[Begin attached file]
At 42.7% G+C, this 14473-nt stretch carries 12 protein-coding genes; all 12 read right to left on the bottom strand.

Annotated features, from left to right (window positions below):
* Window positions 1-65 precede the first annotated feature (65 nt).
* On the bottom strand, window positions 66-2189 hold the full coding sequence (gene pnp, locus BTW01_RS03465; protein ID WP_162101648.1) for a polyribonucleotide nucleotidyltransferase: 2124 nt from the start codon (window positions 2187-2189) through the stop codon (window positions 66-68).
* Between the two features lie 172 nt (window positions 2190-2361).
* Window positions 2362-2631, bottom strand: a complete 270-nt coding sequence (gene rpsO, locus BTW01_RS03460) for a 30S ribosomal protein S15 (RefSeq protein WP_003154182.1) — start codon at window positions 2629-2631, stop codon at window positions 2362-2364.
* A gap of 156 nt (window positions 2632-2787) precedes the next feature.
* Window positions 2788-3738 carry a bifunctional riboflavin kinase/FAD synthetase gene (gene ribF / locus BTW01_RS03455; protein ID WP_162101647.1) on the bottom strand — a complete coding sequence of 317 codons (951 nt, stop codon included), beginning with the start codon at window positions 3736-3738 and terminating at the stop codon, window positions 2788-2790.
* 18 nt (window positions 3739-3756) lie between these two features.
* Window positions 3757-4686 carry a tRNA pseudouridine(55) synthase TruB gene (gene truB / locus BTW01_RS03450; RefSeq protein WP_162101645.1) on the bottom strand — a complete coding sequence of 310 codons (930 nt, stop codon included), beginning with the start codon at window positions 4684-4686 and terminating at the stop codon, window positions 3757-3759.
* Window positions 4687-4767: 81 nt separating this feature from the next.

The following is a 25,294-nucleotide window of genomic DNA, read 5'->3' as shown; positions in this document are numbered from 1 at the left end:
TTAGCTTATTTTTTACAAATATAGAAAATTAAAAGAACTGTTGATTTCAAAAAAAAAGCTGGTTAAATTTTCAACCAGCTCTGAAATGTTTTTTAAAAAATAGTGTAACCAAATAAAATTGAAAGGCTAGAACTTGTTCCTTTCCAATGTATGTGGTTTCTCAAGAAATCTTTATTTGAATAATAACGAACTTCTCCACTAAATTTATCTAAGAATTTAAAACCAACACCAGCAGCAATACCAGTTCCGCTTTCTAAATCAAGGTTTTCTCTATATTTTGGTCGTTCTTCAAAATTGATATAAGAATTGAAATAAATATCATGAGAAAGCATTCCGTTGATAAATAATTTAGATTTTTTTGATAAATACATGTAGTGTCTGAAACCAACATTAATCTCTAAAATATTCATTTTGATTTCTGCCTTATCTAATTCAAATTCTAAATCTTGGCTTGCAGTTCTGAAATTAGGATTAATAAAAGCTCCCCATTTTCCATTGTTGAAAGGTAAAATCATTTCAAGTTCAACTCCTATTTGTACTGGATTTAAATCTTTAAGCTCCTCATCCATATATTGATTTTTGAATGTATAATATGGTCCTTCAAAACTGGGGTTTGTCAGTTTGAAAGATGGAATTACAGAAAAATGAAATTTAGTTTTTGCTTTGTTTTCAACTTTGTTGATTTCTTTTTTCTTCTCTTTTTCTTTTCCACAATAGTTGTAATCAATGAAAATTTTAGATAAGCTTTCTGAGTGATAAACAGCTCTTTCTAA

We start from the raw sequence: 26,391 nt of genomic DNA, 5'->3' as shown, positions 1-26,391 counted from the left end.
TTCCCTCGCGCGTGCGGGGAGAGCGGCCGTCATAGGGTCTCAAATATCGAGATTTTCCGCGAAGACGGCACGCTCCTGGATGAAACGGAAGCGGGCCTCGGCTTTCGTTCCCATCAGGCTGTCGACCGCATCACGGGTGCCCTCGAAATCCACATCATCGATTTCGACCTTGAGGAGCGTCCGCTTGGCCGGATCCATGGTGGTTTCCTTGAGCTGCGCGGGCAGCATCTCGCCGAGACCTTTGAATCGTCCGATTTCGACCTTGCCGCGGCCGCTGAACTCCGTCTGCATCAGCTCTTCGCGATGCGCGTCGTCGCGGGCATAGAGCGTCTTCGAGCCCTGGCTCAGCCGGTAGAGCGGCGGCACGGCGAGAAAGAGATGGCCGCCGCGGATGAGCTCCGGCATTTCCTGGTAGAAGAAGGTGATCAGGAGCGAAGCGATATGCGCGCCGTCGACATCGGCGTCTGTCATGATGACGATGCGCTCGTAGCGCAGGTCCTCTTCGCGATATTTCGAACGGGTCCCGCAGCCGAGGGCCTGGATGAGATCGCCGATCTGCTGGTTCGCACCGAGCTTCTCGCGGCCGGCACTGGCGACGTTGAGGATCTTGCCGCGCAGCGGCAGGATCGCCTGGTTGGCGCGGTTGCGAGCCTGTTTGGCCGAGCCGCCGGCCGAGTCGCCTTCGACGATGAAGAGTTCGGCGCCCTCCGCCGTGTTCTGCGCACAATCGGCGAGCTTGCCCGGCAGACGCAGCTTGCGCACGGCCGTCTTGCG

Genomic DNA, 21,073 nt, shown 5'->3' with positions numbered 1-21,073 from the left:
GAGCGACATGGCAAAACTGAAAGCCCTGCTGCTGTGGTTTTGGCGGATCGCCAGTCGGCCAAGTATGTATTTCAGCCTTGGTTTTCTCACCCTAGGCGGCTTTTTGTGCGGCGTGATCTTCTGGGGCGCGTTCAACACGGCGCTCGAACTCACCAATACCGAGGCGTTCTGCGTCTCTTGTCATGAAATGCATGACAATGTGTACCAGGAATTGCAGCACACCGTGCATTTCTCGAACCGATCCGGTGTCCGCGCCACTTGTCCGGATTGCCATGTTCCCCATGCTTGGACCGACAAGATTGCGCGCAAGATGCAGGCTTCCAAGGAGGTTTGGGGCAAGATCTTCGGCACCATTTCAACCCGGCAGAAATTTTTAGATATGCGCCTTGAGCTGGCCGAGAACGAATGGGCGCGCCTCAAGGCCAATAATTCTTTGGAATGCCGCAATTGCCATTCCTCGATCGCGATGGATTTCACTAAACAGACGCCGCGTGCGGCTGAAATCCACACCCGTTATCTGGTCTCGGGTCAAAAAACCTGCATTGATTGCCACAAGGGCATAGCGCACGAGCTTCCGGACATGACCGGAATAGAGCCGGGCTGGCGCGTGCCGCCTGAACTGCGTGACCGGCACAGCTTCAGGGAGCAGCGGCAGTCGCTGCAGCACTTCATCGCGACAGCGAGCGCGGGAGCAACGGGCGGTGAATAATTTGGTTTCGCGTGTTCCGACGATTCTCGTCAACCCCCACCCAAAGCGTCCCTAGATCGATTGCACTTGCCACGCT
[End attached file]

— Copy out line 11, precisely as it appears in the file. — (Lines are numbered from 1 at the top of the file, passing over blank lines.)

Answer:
* Window positions 4687-4767: 81 nt separating this feature from the next.